When California released regulations that governed the legal cannabis industry last year, small-scale cannabis farmers were disheartened to learn that there was no restriction on the amount of acreage that could be used by a single cultivator.
Farmers with smaller farms feared they would be pushed out of California’s legal market, unable to compete with large corporations growing gigantic ganja farms.
Now these farmers are fighting back. The California Growers Association is opposing state regulations, calling for a one-acre grow cap on cannabis.
Proposition 64 legalized recreational cannabis in California. In the bill, it’s stated that it “ensures the non-medical marijuana industry in California will be built around small and medium-sized businesses.”
This text was referred to in a press release from the California Growers Association on January 24.
Proposition 64 and the Medicinal and Adult-Use Cannabis Regulation and Safety Act established a 5-year transitionary period in the state to allow protection to small and medium-sized growers before large-cultivation licenses are issued.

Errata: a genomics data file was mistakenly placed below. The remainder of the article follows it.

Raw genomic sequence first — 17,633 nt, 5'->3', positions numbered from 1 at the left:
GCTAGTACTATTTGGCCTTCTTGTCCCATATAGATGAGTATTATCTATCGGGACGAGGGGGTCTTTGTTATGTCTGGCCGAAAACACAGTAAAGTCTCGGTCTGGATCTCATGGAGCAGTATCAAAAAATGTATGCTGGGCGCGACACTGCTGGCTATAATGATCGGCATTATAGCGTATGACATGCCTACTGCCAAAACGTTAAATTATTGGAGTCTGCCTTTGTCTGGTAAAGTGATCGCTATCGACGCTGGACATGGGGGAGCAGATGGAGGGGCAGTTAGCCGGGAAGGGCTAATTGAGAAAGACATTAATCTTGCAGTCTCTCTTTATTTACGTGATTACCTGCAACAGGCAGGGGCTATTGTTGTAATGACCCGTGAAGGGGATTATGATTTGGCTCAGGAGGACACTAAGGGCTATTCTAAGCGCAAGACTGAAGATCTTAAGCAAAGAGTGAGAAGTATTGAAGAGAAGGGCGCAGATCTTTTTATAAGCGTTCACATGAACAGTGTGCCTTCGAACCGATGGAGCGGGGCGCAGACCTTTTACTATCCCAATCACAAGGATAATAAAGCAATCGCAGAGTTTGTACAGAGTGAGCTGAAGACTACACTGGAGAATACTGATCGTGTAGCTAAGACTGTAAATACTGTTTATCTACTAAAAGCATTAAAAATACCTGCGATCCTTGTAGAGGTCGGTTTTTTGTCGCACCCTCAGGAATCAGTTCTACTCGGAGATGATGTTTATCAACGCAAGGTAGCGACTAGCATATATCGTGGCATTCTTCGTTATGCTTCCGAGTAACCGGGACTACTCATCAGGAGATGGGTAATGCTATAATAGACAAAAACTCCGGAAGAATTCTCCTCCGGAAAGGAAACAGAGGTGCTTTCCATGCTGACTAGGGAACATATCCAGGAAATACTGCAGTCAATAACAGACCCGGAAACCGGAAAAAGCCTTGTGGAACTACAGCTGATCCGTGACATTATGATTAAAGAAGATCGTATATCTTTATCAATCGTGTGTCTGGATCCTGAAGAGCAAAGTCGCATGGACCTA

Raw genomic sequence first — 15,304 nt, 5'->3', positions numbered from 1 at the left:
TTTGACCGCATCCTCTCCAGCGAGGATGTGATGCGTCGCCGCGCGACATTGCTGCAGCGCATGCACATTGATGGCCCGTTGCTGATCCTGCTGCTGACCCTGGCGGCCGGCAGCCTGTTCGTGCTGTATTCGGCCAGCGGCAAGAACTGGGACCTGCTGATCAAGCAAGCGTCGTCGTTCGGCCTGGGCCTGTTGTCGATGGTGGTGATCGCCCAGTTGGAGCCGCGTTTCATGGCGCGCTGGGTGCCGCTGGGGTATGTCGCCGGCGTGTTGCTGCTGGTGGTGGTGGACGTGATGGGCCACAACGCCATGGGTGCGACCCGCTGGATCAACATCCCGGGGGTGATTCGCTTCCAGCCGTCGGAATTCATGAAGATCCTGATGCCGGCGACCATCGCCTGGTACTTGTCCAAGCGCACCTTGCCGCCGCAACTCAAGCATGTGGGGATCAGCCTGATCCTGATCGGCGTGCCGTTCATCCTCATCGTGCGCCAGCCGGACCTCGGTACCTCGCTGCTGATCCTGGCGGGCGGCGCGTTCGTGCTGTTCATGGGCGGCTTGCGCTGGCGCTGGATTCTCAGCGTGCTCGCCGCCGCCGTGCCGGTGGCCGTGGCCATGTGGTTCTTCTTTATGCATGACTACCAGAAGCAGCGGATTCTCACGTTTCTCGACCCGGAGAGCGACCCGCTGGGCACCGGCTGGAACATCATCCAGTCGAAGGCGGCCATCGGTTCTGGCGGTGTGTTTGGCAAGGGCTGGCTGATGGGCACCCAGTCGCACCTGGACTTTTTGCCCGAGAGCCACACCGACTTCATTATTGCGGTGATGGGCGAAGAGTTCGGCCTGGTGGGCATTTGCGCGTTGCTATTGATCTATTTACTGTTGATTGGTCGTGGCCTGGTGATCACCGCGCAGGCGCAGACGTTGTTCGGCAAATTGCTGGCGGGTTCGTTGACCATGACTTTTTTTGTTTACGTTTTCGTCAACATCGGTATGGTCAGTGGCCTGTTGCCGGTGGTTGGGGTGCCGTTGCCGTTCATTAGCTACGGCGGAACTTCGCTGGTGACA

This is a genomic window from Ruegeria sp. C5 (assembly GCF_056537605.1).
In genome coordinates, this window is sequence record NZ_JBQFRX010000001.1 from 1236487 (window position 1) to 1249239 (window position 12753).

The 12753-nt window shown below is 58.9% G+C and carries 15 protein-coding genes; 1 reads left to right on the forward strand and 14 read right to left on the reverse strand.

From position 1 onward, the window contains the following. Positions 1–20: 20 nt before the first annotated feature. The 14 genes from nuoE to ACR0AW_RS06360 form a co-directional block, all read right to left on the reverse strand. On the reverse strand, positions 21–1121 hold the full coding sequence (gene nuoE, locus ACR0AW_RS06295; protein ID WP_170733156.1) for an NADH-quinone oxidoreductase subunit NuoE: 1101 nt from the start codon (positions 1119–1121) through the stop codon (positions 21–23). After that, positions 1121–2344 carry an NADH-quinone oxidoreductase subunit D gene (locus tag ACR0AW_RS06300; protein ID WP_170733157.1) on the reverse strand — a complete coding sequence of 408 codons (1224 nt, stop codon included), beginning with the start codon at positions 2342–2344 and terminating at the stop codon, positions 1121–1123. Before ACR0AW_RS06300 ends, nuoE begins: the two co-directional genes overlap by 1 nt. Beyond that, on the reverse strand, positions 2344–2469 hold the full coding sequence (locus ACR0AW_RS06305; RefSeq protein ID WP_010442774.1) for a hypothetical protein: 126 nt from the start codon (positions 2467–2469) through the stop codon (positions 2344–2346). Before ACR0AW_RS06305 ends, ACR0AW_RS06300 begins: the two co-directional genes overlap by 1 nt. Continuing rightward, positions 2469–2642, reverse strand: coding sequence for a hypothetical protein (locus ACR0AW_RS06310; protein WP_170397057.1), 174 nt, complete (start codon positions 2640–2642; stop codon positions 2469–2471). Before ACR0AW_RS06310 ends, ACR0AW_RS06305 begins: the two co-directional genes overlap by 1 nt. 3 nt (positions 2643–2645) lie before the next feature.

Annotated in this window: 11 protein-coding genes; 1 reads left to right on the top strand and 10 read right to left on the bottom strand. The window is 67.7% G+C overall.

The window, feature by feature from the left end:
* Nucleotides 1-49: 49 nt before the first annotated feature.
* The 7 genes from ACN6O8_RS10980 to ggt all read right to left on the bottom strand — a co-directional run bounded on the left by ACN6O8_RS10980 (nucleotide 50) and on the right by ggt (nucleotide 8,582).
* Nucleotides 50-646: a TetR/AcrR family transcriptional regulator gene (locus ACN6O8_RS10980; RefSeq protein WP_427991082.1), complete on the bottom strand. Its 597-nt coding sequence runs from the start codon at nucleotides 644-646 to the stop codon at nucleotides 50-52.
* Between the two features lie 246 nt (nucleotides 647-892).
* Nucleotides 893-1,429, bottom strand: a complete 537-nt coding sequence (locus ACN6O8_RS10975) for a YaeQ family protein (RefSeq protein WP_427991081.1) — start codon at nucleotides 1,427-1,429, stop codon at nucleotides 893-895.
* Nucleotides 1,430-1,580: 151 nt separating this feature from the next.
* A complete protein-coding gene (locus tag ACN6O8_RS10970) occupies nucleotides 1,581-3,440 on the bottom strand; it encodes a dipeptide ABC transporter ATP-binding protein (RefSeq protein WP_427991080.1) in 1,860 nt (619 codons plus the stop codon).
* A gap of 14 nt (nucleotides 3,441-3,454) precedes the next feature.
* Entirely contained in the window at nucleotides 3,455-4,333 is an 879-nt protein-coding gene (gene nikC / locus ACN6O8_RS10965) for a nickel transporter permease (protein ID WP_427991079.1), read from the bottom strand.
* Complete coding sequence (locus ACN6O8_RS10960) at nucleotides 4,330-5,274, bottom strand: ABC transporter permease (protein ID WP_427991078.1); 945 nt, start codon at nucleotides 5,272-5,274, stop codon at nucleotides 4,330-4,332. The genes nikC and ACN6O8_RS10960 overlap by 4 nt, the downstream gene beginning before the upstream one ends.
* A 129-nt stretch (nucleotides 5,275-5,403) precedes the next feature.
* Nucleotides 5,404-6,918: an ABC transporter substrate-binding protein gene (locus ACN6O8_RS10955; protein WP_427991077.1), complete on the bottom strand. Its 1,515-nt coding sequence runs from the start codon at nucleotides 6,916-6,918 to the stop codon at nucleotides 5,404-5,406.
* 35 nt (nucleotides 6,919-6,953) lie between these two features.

There’s a loophole though, says the California Growers Association. One that allows a single corporation to “obtain and aggregate unlimited smaller cultivation licenses to operate a cultivation site larger than the legal limit.”
This basically ensures that a single grower is only permitted a one-acre grow…but the individual can apply for multiple licenses and have “several” one acre grows. 30 one-acre plots move far beyond “small and medium-sized” cultivation.
The decision to move forward with the lawsuit was made after two months of careful consideration. Hezekiah Allen, executive director of the California Growers Association said, “We took our time with this because we wanted to make sure we got it right. Our concern is very narrow in scope, but the implications are huge.”
Not everyone in California wants to see cannabis go corporate. But many small and medium-scale growers feel this is exactly what’s going to happen if something isn’t done to regulate the one-acre cultivation cap.
Allen however, is trying to remain positive. “We look forward to an opinion from the judicial branch to help settle this disagreement so we can move forward collaboratively and ensure as many businesses as possible are able to participate in the regulated cannabis market.”